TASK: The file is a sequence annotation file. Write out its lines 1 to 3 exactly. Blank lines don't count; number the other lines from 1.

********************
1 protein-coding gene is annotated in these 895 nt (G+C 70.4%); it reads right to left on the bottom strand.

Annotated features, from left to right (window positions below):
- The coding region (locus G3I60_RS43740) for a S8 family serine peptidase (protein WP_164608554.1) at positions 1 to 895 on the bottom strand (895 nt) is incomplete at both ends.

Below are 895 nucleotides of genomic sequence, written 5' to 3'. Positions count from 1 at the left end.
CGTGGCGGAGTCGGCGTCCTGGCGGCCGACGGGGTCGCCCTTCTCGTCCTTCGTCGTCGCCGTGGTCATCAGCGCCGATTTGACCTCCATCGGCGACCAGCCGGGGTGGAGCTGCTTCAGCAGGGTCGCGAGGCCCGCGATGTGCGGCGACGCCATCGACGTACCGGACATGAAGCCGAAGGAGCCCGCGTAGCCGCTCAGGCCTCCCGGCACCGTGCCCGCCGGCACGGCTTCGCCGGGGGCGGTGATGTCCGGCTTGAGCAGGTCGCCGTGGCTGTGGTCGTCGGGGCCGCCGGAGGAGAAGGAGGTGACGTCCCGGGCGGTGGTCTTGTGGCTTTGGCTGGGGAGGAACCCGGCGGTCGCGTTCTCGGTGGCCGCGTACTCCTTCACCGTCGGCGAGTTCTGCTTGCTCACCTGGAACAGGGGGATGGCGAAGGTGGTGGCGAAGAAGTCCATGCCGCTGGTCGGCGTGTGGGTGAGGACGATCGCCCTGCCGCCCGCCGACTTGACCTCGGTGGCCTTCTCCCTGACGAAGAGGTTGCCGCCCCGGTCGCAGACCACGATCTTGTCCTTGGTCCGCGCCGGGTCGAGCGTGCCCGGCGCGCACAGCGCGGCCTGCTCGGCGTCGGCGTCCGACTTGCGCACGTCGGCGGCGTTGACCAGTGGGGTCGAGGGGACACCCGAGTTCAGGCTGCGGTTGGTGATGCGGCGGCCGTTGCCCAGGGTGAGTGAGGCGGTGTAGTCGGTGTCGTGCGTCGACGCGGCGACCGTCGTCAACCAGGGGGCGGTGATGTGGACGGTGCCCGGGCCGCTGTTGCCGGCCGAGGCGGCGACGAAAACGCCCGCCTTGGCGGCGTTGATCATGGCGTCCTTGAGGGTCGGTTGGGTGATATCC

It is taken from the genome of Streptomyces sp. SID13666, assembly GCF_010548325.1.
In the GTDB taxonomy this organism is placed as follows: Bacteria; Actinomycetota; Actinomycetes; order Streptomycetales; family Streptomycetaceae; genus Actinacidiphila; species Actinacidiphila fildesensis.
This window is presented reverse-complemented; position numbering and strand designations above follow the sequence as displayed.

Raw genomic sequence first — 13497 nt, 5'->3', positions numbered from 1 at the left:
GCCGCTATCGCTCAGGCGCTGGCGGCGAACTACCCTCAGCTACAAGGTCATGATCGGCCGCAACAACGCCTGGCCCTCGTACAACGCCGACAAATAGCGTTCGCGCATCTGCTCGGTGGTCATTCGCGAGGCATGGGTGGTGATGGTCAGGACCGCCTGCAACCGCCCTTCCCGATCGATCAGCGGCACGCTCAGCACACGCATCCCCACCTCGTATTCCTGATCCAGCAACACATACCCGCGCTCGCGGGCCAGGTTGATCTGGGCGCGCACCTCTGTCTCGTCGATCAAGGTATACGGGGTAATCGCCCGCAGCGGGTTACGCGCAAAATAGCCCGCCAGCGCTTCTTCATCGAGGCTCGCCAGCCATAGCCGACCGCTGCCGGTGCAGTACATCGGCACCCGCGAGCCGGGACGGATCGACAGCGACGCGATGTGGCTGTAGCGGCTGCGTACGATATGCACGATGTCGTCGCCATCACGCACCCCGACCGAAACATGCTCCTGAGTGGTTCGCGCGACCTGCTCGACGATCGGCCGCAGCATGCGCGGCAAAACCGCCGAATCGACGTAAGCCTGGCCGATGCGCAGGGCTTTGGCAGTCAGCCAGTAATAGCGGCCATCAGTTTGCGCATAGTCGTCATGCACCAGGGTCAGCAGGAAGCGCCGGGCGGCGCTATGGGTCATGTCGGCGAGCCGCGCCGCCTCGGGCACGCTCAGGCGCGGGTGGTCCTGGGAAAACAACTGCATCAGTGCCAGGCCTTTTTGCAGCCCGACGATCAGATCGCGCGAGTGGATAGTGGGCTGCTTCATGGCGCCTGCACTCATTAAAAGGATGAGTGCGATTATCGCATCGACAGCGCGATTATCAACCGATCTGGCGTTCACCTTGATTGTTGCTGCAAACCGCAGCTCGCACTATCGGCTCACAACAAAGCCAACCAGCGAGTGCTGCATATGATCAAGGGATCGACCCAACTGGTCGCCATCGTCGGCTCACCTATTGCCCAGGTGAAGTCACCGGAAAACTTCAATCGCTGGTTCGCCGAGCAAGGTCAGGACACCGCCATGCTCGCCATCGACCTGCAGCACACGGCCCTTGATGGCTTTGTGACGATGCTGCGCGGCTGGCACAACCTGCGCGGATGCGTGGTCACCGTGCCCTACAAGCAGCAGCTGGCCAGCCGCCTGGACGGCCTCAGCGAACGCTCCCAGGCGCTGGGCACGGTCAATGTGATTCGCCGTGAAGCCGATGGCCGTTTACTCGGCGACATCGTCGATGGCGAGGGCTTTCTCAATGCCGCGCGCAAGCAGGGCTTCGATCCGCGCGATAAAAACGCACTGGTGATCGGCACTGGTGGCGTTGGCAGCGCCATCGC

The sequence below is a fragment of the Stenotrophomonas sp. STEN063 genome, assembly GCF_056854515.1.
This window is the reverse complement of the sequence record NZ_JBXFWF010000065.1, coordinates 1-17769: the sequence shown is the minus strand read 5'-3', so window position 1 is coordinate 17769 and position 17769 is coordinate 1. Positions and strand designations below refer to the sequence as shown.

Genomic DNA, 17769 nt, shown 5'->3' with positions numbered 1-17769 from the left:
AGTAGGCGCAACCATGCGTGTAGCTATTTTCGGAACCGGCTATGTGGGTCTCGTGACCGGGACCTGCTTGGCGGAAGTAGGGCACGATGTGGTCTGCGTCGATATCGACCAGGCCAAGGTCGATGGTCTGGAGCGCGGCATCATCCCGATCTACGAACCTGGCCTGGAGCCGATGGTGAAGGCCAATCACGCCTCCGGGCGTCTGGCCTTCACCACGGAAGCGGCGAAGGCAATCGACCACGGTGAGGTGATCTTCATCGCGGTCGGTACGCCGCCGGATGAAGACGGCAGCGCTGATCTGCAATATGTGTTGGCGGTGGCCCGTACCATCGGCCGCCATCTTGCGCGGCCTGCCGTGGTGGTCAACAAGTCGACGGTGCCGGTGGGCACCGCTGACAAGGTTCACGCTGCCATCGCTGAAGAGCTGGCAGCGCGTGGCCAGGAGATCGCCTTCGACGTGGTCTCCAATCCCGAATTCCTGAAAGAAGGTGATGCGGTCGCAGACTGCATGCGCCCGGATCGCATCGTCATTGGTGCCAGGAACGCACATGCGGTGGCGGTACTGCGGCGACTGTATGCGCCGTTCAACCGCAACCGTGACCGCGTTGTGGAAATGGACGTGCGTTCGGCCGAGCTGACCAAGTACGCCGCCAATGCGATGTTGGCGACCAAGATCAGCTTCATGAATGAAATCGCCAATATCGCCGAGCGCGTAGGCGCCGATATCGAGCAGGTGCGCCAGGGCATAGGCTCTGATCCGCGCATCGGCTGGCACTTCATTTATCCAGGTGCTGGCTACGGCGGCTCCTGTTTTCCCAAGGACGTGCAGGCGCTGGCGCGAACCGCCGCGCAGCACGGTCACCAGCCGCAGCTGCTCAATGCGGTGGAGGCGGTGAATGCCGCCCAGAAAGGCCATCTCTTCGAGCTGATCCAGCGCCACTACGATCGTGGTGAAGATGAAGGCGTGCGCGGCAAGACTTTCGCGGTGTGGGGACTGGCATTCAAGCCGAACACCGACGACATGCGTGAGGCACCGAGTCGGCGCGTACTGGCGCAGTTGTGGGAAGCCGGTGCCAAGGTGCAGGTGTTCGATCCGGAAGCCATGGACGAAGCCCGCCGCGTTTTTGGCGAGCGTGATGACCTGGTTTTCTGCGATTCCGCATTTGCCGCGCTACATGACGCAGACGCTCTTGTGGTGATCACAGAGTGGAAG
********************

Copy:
1 protein-coding gene is annotated in these 895 nt (G+C 70.4%); it reads right to left on the bottom strand.

Annotated features, from left to right (window positions below):
- The coding region (locus G3I60_RS43740) for a S8 family serine peptidase (protein WP_164608554.1) at positions 1 to 895 on the bottom strand (895 nt) is incomplete at both ends.